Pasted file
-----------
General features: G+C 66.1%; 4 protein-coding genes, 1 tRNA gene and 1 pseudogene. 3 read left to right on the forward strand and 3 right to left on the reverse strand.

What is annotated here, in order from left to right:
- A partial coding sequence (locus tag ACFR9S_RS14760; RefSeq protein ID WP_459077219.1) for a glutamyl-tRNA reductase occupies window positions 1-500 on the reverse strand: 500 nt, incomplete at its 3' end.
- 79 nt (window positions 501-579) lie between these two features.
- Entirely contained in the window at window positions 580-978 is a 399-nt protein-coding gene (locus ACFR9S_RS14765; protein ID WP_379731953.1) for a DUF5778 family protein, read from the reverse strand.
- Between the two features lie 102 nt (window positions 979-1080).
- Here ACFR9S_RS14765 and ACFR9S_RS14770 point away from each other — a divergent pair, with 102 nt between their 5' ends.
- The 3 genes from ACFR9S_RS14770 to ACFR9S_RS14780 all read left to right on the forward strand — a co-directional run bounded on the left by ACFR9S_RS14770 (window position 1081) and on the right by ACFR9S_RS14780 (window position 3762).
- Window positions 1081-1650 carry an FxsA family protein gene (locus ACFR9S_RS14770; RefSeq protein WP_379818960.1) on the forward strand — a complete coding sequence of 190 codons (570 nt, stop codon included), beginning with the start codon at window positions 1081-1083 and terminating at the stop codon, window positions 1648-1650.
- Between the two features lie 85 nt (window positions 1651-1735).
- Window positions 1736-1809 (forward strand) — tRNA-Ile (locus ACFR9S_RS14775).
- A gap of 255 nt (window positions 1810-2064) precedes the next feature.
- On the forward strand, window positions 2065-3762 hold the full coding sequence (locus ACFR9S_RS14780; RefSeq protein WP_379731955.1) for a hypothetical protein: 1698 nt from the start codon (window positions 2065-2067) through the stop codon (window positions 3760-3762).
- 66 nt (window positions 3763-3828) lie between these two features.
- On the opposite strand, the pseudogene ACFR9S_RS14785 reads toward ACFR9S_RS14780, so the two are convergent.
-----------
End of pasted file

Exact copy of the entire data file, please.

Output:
General features: G+C 66.1%; 4 protein-coding genes, 1 tRNA gene and 1 pseudogene. 3 read left to right on the forward strand and 3 right to left on the reverse strand.

What is annotated here, in order from left to right:
- A partial coding sequence (locus tag ACFR9S_RS14760; RefSeq protein ID WP_459077219.1) for a glutamyl-tRNA reductase occupies window positions 1-500 on the reverse strand: 500 nt, incomplete at its 3' end.
- 79 nt (window positions 501-579) lie between these two features.
- Entirely contained in the window at window positions 580-978 is a 399-nt protein-coding gene (locus ACFR9S_RS14765; protein ID WP_379731953.1) for a DUF5778 family protein, read from the reverse strand.
- Between the two features lie 102 nt (window positions 979-1080).
- Here ACFR9S_RS14765 and ACFR9S_RS14770 point away from each other — a divergent pair, with 102 nt between their 5' ends.
- The 3 genes from ACFR9S_RS14770 to ACFR9S_RS14780 all read left to right on the forward strand — a co-directional run bounded on the left by ACFR9S_RS14770 (window position 1081) and on the right by ACFR9S_RS14780 (window position 3762).
- Window positions 1081-1650 carry an FxsA family protein gene (locus ACFR9S_RS14770; RefSeq protein WP_379818960.1) on the forward strand — a complete coding sequence of 190 codons (570 nt, stop codon included), beginning with the start codon at window positions 1081-1083 and terminating at the stop codon, window positions 1648-1650.
- Between the two features lie 85 nt (window positions 1651-1735).
- Window positions 1736-1809 (forward strand) — tRNA-Ile (locus ACFR9S_RS14775).
- A gap of 255 nt (window positions 1810-2064) precedes the next feature.
- On the forward strand, window positions 2065-3762 hold the full coding sequence (locus ACFR9S_RS14780; RefSeq protein WP_379731955.1) for a hypothetical protein: 1698 nt from the start codon (window positions 2065-2067) through the stop codon (window positions 3760-3762).
- 66 nt (window positions 3763-3828) lie between these two features.
- On the opposite strand, the pseudogene ACFR9S_RS14785 reads toward ACFR9S_RS14780, so the two are convergent.